She is also co-founder of the Los Angeles Explorers Club, which produces bicycle tours that uncover stories of Los Angeles history and culture. .

From an African Viewpoint – Africa Media Online

By Julian Jackson

Africa Media Online is a South Africa-based picture agency, which showcases historical material and contemporary photojournalism, covering the whole of the African continent with photographers who are on-the-spot with specialist knowledge of their area. Robyn Keet, Client Manager with AMO, says, “This focus means that superior coverage can be obtained with expediency, from photographers who have excellent contacts and local knowledge.”

Namibian landscape (c)Jacques Marais/Africa Media Online

Namibian landscape (c)Jacques Marais/Africa Media Online


She explains that they are particular about only using Africa-based photographers. Those that do not have the requisite skills or equipment are brought up to international standards with a training programme. The agency has a social media focus on returning fees to community-based photographers so they have a different emphasis to some of the more hard-nosed commercial agencies – what Robyn calls “Fair Trade Photography”. Africa Media Online has been instrumental in the creation of, in conjunction with World Press Photo – a free resource for professional photographers in Africa aimed at ensuring they can compete in both local and international markets for photography. The training is led by professional photographers and other technical experts, and has had a big impact in helping talented people achieve their objectives in both still imaging and videography.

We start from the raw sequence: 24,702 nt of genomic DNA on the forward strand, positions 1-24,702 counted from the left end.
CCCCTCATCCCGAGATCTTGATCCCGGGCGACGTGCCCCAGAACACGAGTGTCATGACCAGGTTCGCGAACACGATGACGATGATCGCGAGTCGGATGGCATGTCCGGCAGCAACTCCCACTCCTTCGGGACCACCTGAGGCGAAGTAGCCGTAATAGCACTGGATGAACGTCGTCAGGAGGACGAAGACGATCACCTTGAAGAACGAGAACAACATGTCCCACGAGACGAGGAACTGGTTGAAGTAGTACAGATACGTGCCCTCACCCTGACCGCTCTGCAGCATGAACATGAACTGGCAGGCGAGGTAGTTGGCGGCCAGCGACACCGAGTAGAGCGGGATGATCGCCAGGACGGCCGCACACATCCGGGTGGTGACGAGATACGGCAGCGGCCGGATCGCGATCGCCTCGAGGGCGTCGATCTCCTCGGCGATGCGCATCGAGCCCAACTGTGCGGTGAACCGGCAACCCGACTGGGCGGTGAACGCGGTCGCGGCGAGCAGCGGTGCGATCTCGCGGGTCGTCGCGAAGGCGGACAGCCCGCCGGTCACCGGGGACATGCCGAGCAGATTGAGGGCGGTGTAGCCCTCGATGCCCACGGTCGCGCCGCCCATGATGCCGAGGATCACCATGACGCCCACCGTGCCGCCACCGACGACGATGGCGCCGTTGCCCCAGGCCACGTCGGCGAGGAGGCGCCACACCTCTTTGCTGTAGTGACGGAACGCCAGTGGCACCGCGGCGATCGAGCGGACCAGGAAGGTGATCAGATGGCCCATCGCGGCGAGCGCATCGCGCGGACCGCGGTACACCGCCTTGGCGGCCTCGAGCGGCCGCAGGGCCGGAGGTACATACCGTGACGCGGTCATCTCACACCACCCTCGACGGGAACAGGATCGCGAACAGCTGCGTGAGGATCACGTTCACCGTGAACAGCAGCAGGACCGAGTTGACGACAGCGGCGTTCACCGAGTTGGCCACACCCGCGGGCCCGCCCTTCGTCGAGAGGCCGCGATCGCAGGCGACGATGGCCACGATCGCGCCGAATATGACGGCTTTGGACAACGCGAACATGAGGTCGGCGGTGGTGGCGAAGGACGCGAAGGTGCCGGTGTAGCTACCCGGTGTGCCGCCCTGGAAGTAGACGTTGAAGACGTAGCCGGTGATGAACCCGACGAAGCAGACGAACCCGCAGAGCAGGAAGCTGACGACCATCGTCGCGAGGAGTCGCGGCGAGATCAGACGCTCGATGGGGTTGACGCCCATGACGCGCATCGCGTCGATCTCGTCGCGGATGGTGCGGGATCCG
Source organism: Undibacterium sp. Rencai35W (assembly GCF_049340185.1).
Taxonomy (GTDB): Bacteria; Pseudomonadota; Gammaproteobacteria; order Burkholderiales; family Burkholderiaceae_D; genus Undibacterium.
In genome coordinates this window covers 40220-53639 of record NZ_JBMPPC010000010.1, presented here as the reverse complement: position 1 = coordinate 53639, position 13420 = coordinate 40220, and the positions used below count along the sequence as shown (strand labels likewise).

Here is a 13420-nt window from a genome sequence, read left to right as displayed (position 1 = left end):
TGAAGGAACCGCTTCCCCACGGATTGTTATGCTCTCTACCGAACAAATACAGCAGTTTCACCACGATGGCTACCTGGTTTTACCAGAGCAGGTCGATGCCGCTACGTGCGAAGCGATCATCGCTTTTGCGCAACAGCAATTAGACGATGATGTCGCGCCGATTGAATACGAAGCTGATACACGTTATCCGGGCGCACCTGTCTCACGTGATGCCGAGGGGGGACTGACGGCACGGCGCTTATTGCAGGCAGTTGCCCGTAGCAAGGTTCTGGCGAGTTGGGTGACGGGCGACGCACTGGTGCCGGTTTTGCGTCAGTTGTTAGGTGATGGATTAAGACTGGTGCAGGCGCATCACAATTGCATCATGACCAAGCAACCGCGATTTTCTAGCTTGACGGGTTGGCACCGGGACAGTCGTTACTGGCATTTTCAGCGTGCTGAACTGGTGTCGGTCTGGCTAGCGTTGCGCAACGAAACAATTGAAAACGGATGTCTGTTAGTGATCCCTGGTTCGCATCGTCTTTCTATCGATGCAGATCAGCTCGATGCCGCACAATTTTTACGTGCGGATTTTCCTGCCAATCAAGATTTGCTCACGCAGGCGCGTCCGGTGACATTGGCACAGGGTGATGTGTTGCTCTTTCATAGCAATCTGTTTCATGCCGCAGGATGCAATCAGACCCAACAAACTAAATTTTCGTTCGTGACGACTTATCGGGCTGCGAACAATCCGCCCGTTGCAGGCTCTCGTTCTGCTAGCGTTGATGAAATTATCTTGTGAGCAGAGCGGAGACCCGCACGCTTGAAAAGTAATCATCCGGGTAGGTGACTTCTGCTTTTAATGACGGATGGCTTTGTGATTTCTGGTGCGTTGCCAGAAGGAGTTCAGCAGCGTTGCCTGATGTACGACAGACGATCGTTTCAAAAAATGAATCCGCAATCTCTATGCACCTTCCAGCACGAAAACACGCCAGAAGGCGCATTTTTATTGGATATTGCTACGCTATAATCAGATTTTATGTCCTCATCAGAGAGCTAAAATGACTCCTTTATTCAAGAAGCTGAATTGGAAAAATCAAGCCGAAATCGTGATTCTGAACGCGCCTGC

AMO’s big strength, according to Robyn, is in editorial photography rather than the advertising/corporate sector. Starting in the year 2000 with a single photographer, they have grown to encompass an ever-expanding 180,000 online images, representing over 300 photographers, photographic libraries, archives and museums around Africa. Historic collections going back to the early 1900s are also part of their offering including Bailey’s African History archives and Iziko Museums, master photographers such as David Goldblatt and Graeme Williams, photographic libraries like Africa Imagery and Art Publishers and African archives including those of Mo Amin and the A24 Media collection. They also have the (South African) Times Media archives, which covers a huge swathe of publications going back to colonial times, including painting and illustration as well as photography. They have acted as advisers during the digitization process and helped the collection to reach the marketplace.

Policeman inspecting papers during the Apartheid era. (c)Africa Media Online

Policeman inspecting papers during the Apartheid era. (c)Africa Media Online